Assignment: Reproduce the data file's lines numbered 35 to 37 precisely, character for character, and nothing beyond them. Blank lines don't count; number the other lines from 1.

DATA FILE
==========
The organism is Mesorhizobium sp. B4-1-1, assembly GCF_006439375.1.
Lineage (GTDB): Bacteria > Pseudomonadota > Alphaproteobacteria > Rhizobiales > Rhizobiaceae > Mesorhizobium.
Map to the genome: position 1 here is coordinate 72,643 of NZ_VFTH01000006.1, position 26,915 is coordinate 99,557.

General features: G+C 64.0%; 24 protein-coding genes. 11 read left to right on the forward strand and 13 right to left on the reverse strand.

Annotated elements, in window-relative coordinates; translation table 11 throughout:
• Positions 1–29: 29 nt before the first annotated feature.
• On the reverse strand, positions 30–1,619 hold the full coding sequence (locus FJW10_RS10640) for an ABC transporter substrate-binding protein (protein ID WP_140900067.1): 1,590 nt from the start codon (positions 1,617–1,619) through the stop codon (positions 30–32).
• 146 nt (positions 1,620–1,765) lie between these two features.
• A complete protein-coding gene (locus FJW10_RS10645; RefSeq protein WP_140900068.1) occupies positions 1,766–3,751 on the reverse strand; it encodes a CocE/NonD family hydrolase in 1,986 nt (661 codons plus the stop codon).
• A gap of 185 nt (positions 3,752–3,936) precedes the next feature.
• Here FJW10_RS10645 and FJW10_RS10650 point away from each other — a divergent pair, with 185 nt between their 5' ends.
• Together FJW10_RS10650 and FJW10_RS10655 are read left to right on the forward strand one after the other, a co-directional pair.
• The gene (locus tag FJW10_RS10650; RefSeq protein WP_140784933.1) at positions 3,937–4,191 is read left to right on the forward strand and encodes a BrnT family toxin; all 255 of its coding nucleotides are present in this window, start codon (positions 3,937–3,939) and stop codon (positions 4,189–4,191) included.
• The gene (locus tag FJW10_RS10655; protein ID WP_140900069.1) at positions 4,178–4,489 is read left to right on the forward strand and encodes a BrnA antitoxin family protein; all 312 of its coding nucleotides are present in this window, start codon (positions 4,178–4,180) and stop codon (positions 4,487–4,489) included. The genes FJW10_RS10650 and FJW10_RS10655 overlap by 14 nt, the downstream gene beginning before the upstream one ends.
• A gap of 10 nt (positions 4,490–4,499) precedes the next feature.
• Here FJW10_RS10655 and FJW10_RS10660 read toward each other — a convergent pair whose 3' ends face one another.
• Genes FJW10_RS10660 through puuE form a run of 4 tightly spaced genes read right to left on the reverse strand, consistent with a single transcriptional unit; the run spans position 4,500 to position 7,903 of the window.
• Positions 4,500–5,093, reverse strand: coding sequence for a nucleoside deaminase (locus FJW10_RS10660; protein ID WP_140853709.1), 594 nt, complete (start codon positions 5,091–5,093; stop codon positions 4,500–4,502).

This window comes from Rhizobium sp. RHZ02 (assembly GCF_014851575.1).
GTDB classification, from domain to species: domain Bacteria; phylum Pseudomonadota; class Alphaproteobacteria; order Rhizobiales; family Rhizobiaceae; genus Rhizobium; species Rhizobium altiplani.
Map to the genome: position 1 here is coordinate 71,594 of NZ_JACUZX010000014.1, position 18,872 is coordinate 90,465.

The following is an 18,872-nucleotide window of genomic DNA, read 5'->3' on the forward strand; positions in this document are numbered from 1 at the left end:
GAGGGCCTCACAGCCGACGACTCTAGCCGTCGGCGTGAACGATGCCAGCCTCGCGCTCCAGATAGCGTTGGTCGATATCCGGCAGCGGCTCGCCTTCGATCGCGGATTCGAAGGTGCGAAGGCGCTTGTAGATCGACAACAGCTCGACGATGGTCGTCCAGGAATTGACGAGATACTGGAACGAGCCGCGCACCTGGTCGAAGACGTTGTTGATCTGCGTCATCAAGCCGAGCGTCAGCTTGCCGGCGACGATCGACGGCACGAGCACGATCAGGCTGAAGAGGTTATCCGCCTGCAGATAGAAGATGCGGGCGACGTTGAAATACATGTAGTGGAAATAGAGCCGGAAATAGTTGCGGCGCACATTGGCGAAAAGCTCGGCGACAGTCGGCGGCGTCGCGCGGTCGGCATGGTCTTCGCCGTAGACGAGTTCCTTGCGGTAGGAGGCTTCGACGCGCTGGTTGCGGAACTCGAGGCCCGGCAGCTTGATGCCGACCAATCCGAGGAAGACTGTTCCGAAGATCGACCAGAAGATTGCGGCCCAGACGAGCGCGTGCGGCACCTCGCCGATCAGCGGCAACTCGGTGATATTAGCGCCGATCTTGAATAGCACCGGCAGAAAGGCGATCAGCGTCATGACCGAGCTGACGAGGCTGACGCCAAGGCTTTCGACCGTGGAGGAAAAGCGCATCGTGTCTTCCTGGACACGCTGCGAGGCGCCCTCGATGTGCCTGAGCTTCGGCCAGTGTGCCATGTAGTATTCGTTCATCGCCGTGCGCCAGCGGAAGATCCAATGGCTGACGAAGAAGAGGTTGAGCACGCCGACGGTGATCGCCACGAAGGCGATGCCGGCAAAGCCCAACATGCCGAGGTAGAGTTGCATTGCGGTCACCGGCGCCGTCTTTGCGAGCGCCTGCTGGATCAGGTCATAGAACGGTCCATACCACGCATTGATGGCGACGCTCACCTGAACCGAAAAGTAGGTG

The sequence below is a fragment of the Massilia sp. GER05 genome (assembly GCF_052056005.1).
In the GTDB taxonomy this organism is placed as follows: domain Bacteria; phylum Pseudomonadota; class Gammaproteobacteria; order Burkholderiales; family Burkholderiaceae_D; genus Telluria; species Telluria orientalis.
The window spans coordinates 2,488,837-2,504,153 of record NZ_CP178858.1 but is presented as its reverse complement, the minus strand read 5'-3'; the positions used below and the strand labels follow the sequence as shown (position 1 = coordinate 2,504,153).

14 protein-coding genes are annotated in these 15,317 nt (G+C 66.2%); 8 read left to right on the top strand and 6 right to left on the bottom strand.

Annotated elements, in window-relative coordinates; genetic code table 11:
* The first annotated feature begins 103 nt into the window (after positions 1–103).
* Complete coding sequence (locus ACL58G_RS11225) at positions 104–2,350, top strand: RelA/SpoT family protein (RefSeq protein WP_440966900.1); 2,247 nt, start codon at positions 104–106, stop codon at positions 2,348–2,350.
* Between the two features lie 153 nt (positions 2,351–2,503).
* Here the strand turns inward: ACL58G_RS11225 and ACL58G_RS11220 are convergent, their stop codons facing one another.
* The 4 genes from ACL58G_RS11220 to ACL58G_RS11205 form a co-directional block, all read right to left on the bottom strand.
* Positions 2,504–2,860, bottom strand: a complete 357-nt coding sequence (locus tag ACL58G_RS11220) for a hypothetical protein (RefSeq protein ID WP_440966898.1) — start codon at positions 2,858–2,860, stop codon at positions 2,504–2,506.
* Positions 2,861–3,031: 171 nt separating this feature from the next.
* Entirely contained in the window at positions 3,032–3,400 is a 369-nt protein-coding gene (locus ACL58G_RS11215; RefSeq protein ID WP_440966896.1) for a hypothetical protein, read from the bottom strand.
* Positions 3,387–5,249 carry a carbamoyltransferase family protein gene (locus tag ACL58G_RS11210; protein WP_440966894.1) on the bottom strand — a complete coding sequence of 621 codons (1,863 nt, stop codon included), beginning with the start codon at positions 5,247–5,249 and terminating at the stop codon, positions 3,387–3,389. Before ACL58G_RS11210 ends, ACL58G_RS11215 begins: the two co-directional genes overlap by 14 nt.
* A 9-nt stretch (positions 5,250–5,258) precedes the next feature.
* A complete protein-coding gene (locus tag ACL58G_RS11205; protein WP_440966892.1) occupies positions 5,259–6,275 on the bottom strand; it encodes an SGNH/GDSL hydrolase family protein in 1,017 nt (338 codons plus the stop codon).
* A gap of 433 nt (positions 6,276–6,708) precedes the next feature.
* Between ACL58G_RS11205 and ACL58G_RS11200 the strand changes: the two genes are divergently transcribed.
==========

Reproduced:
* Positions 2,861–3,031: 171 nt separating this feature from the next.
* Entirely contained in the window at positions 3,032–3,400 is a 369-nt protein-coding gene (locus ACL58G_RS11215; RefSeq protein ID WP_440966896.1) for a hypothetical protein, read from the bottom strand.
* Positions 3,387–5,249 carry a carbamoyltransferase family protein gene (locus tag ACL58G_RS11210; protein WP_440966894.1) on the bottom strand — a complete coding sequence of 621 codons (1,863 nt, stop codon included), beginning with the start codon at positions 5,247–5,249 and terminating at the stop codon, positions 3,387–3,389. Before ACL58G_RS11210 ends, ACL58G_RS11215 begins: the two co-directional genes overlap by 14 nt.